EXAMPLE 52

Forming spunbonded fabrics is a conventional process well known in the art. Fiber grade polypropylene is dry blended with 10% loading of the test additive and then melt compounded at 220° C. into masterbatch pellets. The master batch pellets are dry blended with polypropylene resin (MFR=35-50) at a ratio to yield 1.0% additive. Spunbonded fibers are prepared by extrusion of molten polypropylene resin (die temperature=230° C.) as filaments from a plurality of fine circular capillaries of a spinneret. Cooling air is fed into a quenching chamber (2,400 rpm) wherein the filaments are cooled. The cooling air is then sucked through a nozzle, which accelerates the flow of air creating a force that draws the filaments. The drawn filaments are then passed through a diffuser and deposited on a conveyor belt (33 m/min) to form a non-woven fabric.

Forming meltblown fabrics is a conventional process well known in the art. Polypropylene samples are dry blended with 10% loading of a test additive of formulae (1)-(45) respectively, and then melt compounded at 220° C. into masterbatch pellets. The master batch pellets are dry blended with polypropylene resin (MFR 1200) at a ratio to yield 1.0% additive. Meltblown fibers are prepared by extrusion of molten polypropylene resin as filaments from a plurality of fine circular capillaries of a spinneret. A high-velocity heated air stream attenuates the filaments of molten polypropylene to reduce their diameter. There after the meltblown fibers are carried by the high-velocity heated air stream and are deposited on a collection surface to form a web of randomly dispersed meltblown fibers. Thermal bonding of the web to retain integrity and strength occurs as a separate downstream operation.

The nonwoven fabrics containing the present compounds show good UV stability in agricultural applications such as direct covers, small tunnel covers, and shade cloths and also show good stability after exposure to agricultural chemicals such as pesticides and herbicides.

EXAMPLE 53

Rotomolding

100 parts medium density polyethylene, copolymerized with hexene (Novapol® TR-0735, nominal melt index 6.8 g/10 min., density 0.935 g/cm3) are dry blended with 0.050 parts of calcium stearate and a combination of additional stabilizers (see below). The mixtures are melt compounded into pellets at 232° C. in a Superior/MPM extruder using a 24:1 L/D screw with Maddock mixing head at 100 rpm.

The compounded pellets are ground to a uniform particle size (150-500 μm) prior to the rotational molding process. This grinding step increases the surface area of the particles leading to a faster heat absorption, and thus reducing overall energy consumption.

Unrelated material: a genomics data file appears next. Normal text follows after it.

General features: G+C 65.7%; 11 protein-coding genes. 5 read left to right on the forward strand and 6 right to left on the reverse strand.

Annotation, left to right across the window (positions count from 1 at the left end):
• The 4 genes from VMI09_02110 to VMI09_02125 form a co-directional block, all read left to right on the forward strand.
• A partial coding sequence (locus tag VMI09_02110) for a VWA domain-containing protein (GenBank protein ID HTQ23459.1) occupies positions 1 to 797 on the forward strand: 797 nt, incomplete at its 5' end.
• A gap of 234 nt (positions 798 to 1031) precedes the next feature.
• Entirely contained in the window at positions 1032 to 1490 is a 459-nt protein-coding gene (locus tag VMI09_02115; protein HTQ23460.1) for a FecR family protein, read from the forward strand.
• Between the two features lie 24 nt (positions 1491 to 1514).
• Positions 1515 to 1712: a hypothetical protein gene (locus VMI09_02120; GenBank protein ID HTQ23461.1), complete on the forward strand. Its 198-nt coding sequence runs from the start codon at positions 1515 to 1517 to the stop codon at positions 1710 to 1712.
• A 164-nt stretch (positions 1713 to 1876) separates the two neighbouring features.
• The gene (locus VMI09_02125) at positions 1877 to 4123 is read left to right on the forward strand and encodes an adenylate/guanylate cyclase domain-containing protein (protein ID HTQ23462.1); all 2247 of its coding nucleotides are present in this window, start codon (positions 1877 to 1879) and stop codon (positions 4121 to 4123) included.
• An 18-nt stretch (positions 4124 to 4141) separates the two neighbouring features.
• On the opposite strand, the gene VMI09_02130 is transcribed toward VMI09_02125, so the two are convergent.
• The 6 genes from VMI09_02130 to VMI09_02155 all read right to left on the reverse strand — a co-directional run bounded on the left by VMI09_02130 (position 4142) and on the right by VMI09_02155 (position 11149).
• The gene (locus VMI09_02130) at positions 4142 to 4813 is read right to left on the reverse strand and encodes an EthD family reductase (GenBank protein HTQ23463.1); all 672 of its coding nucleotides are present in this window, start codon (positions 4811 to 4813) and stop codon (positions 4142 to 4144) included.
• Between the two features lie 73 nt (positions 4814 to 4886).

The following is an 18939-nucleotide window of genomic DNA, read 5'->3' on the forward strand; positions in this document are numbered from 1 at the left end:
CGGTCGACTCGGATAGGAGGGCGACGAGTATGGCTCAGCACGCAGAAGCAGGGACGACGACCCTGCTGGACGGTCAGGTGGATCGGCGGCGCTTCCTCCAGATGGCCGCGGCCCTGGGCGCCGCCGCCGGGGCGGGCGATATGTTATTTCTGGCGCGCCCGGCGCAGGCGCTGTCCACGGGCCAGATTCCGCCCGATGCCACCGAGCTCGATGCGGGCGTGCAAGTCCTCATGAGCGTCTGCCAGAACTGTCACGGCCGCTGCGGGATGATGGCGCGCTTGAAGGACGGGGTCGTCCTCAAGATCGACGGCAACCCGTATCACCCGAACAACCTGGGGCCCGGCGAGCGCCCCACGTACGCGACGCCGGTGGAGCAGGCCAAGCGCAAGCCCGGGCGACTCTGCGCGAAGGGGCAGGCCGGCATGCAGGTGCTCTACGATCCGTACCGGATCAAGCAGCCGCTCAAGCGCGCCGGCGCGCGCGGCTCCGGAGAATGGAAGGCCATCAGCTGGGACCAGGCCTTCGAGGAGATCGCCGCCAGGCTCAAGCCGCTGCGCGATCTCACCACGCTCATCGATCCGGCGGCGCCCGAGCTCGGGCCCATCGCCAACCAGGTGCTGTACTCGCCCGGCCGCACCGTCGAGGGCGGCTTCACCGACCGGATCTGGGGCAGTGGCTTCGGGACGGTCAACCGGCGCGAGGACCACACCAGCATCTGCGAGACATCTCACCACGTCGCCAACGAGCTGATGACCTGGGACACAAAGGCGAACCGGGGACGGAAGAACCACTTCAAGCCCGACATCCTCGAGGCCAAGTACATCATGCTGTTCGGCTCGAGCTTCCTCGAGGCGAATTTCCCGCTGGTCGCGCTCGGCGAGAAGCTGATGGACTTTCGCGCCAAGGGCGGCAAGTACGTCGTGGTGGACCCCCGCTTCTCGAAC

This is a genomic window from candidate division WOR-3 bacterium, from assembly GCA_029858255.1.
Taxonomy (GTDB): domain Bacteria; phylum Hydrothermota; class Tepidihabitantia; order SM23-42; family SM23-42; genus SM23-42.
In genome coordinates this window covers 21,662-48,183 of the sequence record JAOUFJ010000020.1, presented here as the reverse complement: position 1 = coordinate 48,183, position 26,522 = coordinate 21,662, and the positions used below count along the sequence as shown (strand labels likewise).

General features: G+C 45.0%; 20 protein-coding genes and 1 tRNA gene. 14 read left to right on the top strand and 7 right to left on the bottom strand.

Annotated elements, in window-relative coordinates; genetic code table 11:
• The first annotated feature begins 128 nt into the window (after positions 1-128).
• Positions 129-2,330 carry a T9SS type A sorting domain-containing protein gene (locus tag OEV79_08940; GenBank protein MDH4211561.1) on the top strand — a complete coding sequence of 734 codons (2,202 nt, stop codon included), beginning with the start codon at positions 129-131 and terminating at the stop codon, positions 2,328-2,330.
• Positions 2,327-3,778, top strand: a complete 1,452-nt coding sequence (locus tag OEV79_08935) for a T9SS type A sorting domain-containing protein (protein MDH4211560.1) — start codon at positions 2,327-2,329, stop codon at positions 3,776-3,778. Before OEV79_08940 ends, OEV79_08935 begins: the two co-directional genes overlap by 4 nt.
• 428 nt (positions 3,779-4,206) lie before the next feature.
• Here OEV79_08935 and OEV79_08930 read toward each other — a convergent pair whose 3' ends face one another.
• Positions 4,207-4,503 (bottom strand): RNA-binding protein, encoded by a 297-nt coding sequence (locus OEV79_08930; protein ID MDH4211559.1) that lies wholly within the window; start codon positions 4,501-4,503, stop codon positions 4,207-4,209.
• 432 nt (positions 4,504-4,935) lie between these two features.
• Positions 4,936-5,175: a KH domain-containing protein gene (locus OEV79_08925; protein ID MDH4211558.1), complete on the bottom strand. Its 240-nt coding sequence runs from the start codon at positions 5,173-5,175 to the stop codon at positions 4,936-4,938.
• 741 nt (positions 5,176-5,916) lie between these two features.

The rotational molding process is performed in a laboratory scale equipment FSP M20 “Clamshell”. The ground resin is placed in a cast aluminum mold, which is rotated biaxially in a gas-fired oven. Hot air is circulated by blowers in the chamber while the temperature is increased to 288° C. within 4 minutes. This temperature is maintained for a specific time (see Tables below). Subsequently, the oven is opened and while still rotating, the mold is cooled with forced air circulation for 7 minutes, followed by water spray mist for 7 minutes, and an additional air cooling step for 2 minutes. Throughout the entire heating and cooling cycles; the speed of the major axis is maintained at 6 rpm with a 4.5:1 ratio of rotation. After the cooling cycles, the mold is opened and the hollow object removed.

Formulations are additionally blended with a combination of 0.100 parts of a phosphite process stabilizer, 0.050 parts of a hydroxylamine process stabilizer and 0.200 parts of the instant compounds.

Formulations are additionally blended with a combination of 0.100 parts of a phosphonite process stabilizer, 0.050 parts of a hydroxylamine process stabilizer and 0.200 parts of the instant compounds.

The phosphite stabilizer is tris-(2,4-di-tert-butylphenyl)phosphite or bis(2,4-di-tert-butylphenyl)pentaerythritol diphosphite. The phosphonite stabilizer is tetrakis(2,4-di-tert-butylphenyl)4,4′-biphenylene-diphosphonite. The hydroxylamine stabilizer is the N,N-di(alkyl)hydroxylamine produced by the direct oxidation of N,N-di(hydrogenated tallow)amine.

The formulations are rotationally molded into hollow objects according to the general procedure with hold times of 6 to 14 minutes.

Yellowness Index of the outer surface is determined on a DCI SF600 spectrophotometer according to ASTM D 1925. An increase in yellowness corresponds to a positive increase in the Yellowness Index. The formulations containing the instant compounds exhibit excellent color stability at these processing conditions.

Low-temperature impact strength testing is performed with an instrumented drop weight (11.34 kg/50.8 cm) impact apparatus Dynatup® 8250. Test specimens are conditioned in an air circulated freezer for no less than 12 hours at −40° C. prior to test.